“He took any jobs that came along,” said exhibition curator Jane Bayard Curley of the Eric Carle Museum of Picture Book Art in Amherst, Massachusetts, the show’s organizer. Over 100 works are on display, reflecting Bemelmans’ many talents: drawings, paintings, manuscripts, photographs, and specially commissioned objects, including murals for the playroom of Christina, the Onassis yacht. Bemelmans’ family opened their archives to lend artwork and memorabilia.

“We created a faux Bemelmans’ Bar, but don’t tell the Carlyle,” joked Charles Royce, who along with his wife Deborah, lent murals from their luxury hotel, Ocean House in Watch Hill, Rhode Island. They acquired six plaster works, which had once graced the walls of Bemelmans’ La Colombe bistro in Paris. Royce was referring of course to New York’s Carlyle Hotel, where Bemelmans painted murals depicting the seasons of Central Park.
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Watch: Marina Abramovic Teams with Adidas on New Film

Opposing bunches of talented young people shuttle purposefully from one side of a rectangular surface to another. Sound familiar? No, it’s not the World Cup—sorry, the 2014 FIFA World Cup™—but Marina Abramovic‘s restaging of her 1978 performance Work Relation. And hold on to your Sambas, because the film (below), which was shot in Brooklyn by Dustin Lynn and debuted today on Nick Knight‘s Showstudio, was made in collaboration with Adidas. And so the eleven performers, wearing not only white lab coats bearing the monogram of the Marina Abramovic Institute but also Adidas kicks as they go about their competitive task, evoke a team of clinically precise athletes, with Abramovic in the role of wise—and presumably very well-compensated—referee.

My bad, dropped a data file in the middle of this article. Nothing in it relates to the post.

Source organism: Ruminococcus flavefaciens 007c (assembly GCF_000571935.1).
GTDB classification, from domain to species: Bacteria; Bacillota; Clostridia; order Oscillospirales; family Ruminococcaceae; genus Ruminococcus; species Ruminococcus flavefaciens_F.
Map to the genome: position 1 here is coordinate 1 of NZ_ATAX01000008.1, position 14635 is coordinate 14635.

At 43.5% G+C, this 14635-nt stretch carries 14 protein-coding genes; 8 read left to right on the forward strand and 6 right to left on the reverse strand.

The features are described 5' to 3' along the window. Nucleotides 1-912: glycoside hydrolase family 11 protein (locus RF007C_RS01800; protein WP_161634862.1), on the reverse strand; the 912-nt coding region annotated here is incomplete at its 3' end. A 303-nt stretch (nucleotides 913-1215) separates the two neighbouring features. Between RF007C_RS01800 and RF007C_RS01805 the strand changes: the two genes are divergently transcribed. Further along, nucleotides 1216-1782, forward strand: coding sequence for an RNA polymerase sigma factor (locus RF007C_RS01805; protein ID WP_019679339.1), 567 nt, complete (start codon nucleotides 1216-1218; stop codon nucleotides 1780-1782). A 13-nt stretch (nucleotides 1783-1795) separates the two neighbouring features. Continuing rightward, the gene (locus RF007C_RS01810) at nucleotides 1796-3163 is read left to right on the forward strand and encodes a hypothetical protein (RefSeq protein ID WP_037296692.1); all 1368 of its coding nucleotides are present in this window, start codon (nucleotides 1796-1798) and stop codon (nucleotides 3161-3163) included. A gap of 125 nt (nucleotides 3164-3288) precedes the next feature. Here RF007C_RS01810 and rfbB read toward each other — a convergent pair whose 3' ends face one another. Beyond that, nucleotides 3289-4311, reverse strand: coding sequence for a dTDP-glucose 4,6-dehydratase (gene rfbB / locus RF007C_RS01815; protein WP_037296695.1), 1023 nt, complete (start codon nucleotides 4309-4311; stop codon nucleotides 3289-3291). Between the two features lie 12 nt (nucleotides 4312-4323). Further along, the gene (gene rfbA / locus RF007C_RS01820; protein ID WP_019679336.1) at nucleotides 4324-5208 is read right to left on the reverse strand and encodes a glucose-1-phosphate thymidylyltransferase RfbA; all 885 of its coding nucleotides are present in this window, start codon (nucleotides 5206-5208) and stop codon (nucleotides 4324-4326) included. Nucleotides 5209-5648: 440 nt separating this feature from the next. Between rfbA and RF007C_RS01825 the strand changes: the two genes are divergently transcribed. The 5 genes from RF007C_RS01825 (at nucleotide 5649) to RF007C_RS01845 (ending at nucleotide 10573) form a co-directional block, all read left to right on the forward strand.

Wanted: Bookish Designer for Poised Promotions

cambridge.jpgWant to be the only designer on your block employed by a company founded by a 1534 royal charter? Well, here’s your ticket to legitimately name dropping Henry VIII at parties and more review copies than are prudent for an urban dweller. The New York City office of Cambridge University Press is searching for a senior designer to work his or her creative magic on promoting some of the around 1,200 new books it produces each year (and that’s not even counting its historic Bibles list!). The ideal candidate, who will will lead brainstorming, concept development, and design of integrated marketing campaigns for the English Language Teaching group, has advanced understanding of branding, typography, and grids/visual systems and is a pro on InDesign, Photoshop, and Illustrator.

Learn more about and apply for this Senior Designer, Cambridge University Press job or view all the current mediabistro.com design/art/photo jobs.

Friday Photo: Tadao Ando Takes a Picture

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(Photo: UnBeige)

Clark Center from Reflecting Pool 7Tadao Ando first visited the Clark Art Institute, located in Williamstown, Massachusetts, in 2001, having emerged as the clear winner in the competition to develop an architectural master plan for the institution, known for its top-notch collection of Old Masters and Impressionists as well as a hub for art historical research and conferences. On his most recent visit from Osaka, just last week, Ando surveyed the nearly finished project, camera in hand. Trailed by a scrum of journalists and museum staff, he regarded with approval and personal snapshots the expanded Clark and its transformed 140-acre campus, which opens to the public today.